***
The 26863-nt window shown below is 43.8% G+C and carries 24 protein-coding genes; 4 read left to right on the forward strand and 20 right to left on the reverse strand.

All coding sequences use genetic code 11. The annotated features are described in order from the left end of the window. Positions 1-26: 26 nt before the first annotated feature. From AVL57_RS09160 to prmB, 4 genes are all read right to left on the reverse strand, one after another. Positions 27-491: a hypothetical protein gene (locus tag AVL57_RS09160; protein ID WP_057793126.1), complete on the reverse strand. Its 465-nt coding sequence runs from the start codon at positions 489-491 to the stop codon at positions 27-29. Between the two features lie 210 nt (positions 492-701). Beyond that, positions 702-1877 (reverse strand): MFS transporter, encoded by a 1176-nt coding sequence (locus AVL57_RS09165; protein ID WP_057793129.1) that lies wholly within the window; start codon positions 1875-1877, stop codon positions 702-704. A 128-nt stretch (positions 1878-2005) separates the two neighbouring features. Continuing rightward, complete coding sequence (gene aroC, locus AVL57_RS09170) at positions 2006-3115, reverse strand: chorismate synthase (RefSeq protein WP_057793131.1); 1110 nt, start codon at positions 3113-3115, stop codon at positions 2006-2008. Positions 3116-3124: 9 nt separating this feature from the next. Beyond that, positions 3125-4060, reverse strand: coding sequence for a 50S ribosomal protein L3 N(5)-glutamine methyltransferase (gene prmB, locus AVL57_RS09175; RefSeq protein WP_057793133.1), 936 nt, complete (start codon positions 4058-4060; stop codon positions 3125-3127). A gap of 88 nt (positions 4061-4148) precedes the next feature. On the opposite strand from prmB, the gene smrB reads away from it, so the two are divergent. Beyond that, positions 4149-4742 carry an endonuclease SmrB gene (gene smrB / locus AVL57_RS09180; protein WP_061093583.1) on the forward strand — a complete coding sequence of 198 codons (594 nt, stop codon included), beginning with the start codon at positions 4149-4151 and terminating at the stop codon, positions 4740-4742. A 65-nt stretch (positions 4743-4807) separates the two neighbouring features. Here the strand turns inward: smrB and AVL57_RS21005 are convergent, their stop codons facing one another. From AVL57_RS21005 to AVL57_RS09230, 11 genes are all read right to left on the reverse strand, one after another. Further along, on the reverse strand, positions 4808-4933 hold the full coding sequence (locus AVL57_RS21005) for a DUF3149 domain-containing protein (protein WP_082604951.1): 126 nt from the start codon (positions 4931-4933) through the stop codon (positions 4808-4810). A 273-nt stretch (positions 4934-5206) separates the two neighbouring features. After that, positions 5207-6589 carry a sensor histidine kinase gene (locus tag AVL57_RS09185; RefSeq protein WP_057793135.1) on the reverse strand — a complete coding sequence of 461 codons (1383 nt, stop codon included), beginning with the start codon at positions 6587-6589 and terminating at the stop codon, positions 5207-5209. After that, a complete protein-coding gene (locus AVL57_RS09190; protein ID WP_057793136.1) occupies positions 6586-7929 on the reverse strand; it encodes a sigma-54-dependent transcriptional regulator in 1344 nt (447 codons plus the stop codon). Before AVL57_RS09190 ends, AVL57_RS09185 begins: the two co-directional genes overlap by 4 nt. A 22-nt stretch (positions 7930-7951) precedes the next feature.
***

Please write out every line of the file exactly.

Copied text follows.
The 26863-nt window shown below is 43.8% G+C and carries 24 protein-coding genes; 4 read left to right on the forward strand and 20 right to left on the reverse strand.

All coding sequences use genetic code 11. The annotated features are described in order from the left end of the window. Positions 1-26: 26 nt before the first annotated feature. From AVL57_RS09160 to prmB, 4 genes are all read right to left on the reverse strand, one after another. Positions 27-491: a hypothetical protein gene (locus tag AVL57_RS09160; protein ID WP_057793126.1), complete on the reverse strand. Its 465-nt coding sequence runs from the start codon at positions 489-491 to the stop codon at positions 27-29. Between the two features lie 210 nt (positions 492-701). Beyond that, positions 702-1877 (reverse strand): MFS transporter, encoded by a 1176-nt coding sequence (locus AVL57_RS09165; protein ID WP_057793129.1) that lies wholly within the window; start codon positions 1875-1877, stop codon positions 702-704. A 128-nt stretch (positions 1878-2005) separates the two neighbouring features. Continuing rightward, complete coding sequence (gene aroC, locus AVL57_RS09170) at positions 2006-3115, reverse strand: chorismate synthase (RefSeq protein WP_057793131.1); 1110 nt, start codon at positions 3113-3115, stop codon at positions 2006-2008. Positions 3116-3124: 9 nt separating this feature from the next. Beyond that, positions 3125-4060, reverse strand: coding sequence for a 50S ribosomal protein L3 N(5)-glutamine methyltransferase (gene prmB, locus AVL57_RS09175; RefSeq protein WP_057793133.1), 936 nt, complete (start codon positions 4058-4060; stop codon positions 3125-3127). A gap of 88 nt (positions 4061-4148) precedes the next feature. On the opposite strand from prmB, the gene smrB reads away from it, so the two are divergent. Beyond that, positions 4149-4742 carry an endonuclease SmrB gene (gene smrB / locus AVL57_RS09180; protein WP_061093583.1) on the forward strand — a complete coding sequence of 198 codons (594 nt, stop codon included), beginning with the start codon at positions 4149-4151 and terminating at the stop codon, positions 4740-4742. A 65-nt stretch (positions 4743-4807) separates the two neighbouring features. Here the strand turns inward: smrB and AVL57_RS21005 are convergent, their stop codons facing one another. From AVL57_RS21005 to AVL57_RS09230, 11 genes are all read right to left on the reverse strand, one after another. Further along, on the reverse strand, positions 4808-4933 hold the full coding sequence (locus AVL57_RS21005) for a DUF3149 domain-containing protein (protein WP_082604951.1): 126 nt from the start codon (positions 4931-4933) through the stop codon (positions 4808-4810). A 273-nt stretch (positions 4934-5206) separates the two neighbouring features. After that, positions 5207-6589 carry a sensor histidine kinase gene (locus tag AVL57_RS09185; RefSeq protein WP_057793135.1) on the reverse strand — a complete coding sequence of 461 codons (1383 nt, stop codon included), beginning with the start codon at positions 6587-6589 and terminating at the stop codon, positions 5207-5209. After that, a complete protein-coding gene (locus AVL57_RS09190; protein ID WP_057793136.1) occupies positions 6586-7929 on the reverse strand; it encodes a sigma-54-dependent transcriptional regulator in 1344 nt (447 codons plus the stop codon). Before AVL57_RS09190 ends, AVL57_RS09185 begins: the two co-directional genes overlap by 4 nt. A 22-nt stretch (positions 7930-7951) precedes the next feature.